According to a new survey of over 10,000 employees who handle information for a living, white men are the most eager to return to the office in a post-COVID society.
About 5,000 respondents to the poll were from the U.S., with an additional 1,000 from other First World countries such as Australia and Germany.
Some 30 percent of white men “want the office to be the only place where they work,” roughly double the percentage of black men. On the other hand, white and black women were about equal in their desire to ditch virtual work.
According to Duke University’s Angelica Leigh, a possible reason more white guys want back in the office is because office culture was “originally created to accommodate” their needs.
Leigh’s research suggests that minorities “suppress their emotions” after “massive social events” like COVID-19 and the murder of George Floyd so as to “fit into the norms of the office.” She dubs this phenomenon “identity labor.”
Identity labor is caused by the institutionalizing of whiteness in the workplace. White ways of speaking and dressing — to name just two examples — are typically preferred, and anything beyond that narrow range of acceptability can be deemed “unprofessional.”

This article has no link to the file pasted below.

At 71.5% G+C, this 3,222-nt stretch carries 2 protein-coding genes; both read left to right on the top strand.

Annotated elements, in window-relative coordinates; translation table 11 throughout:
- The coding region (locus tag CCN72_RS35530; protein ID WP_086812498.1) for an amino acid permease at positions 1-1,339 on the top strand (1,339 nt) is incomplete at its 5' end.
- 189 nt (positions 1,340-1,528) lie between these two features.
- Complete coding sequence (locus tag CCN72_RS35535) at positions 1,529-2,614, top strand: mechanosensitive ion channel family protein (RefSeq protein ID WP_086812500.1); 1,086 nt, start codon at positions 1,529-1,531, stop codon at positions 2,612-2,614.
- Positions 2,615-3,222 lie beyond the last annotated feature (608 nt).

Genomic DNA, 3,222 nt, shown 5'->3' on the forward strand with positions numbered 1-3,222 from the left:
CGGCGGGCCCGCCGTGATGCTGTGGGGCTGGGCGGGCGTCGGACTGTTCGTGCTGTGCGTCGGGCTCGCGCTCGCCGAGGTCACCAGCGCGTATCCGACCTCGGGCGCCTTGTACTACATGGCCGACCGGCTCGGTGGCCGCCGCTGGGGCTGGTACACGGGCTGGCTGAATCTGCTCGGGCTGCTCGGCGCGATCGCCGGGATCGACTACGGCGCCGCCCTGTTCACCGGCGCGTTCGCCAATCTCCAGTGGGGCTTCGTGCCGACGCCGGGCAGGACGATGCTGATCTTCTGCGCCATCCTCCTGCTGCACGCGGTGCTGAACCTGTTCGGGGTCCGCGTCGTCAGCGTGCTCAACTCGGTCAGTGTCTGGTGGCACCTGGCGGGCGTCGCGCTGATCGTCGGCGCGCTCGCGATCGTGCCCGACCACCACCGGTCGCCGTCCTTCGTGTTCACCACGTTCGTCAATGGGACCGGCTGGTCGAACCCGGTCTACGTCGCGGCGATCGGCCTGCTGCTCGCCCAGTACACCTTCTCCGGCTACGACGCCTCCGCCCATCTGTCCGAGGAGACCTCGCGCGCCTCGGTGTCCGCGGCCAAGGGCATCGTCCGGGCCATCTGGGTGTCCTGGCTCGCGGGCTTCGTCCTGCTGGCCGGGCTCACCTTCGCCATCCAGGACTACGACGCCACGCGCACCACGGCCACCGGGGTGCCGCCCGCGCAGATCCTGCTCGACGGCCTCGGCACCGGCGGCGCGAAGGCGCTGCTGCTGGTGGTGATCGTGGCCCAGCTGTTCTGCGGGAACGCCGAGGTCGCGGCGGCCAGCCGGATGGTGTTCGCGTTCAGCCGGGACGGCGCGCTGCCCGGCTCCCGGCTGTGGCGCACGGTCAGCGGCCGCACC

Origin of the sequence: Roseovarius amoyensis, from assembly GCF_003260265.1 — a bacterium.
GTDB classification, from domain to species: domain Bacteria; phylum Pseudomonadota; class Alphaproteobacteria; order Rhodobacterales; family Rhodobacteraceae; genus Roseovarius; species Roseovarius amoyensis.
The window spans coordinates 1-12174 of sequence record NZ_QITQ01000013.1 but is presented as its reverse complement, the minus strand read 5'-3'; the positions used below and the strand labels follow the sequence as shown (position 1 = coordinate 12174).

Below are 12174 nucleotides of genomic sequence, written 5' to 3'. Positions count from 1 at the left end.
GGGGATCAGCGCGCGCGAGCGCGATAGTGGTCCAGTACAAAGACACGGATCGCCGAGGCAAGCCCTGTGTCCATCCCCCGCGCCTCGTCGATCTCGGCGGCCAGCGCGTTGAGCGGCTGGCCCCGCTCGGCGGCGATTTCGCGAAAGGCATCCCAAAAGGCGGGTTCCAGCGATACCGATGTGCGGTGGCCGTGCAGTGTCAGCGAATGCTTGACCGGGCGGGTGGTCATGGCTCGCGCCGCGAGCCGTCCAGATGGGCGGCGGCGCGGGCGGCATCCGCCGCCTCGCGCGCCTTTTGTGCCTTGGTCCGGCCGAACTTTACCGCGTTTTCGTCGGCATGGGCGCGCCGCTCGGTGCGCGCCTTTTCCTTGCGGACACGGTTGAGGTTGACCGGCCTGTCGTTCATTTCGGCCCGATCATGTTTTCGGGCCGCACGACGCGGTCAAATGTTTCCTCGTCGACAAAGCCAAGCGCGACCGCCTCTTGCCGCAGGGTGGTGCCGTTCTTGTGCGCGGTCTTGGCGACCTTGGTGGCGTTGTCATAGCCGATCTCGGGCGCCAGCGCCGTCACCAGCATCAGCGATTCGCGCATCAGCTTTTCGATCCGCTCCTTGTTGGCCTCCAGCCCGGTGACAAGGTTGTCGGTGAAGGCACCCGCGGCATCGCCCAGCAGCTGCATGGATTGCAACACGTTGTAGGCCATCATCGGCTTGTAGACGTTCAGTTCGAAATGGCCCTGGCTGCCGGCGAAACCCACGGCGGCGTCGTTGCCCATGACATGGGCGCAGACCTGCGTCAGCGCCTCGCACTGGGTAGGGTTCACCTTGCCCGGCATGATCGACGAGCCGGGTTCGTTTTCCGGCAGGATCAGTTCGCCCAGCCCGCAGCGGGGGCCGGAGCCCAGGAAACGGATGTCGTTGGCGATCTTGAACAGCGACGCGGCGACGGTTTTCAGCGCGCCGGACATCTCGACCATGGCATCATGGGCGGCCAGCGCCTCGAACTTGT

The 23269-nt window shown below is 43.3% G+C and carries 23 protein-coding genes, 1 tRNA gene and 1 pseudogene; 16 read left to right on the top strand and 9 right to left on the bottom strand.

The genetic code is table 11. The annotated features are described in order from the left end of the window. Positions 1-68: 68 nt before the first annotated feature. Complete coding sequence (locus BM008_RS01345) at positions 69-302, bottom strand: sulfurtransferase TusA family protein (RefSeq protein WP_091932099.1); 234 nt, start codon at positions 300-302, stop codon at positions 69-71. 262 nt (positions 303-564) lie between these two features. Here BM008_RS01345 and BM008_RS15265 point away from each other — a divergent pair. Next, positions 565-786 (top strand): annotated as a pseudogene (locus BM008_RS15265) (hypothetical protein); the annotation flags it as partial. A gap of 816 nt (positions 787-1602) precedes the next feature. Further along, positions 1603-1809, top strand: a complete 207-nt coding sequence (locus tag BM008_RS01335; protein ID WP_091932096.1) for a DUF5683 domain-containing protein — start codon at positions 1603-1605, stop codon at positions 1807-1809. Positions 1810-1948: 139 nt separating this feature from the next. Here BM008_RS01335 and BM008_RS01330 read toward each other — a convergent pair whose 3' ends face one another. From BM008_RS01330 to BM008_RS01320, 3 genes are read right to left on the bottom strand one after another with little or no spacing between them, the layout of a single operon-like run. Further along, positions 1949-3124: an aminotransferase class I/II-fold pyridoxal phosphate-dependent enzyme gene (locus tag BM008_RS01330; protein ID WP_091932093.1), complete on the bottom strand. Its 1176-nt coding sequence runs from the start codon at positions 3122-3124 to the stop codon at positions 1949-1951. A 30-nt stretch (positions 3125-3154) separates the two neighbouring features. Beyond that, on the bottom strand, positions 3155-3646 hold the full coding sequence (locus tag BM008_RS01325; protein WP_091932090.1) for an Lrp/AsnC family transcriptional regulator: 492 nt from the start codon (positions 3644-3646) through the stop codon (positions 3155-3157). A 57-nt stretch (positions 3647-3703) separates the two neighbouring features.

“If you aren’t a white male, you have to adapt yourself to fit into white male professional norms while you’re in the workplace,” Leigh said. “So white women do have to adapt their behaviors a bit to fit into male-dominated cultures, but Black employees have to adapt, change or hide who they are much more to fit in.” That adaptation can take the form of limiting the range of emotions shown at work in order to not to be perceived as angry, or code-switching to fit in linguistically with white colleagues.
Leigh also agreed remote work may be preferred by minorities because “dealing with racism, sexism and other forms of oppression is exhausting.” Being outside the office “can provide employees with that time and space to escape.”
Leigh noted it is “harder, but not impossible” for people to act racist or sexist in a remote setting given recorded (virtual) meetings and greater frequency of emails. She noted her personal example of not having to deal with “comments on changes in her hairstyle” from non-black peers.
According to her faculty page, Professor Leigh’s research “sits at the intersection of diversity and emotions” and “explores the often overlooked experiences and identities that may alter the effects of diversity in organizations.”
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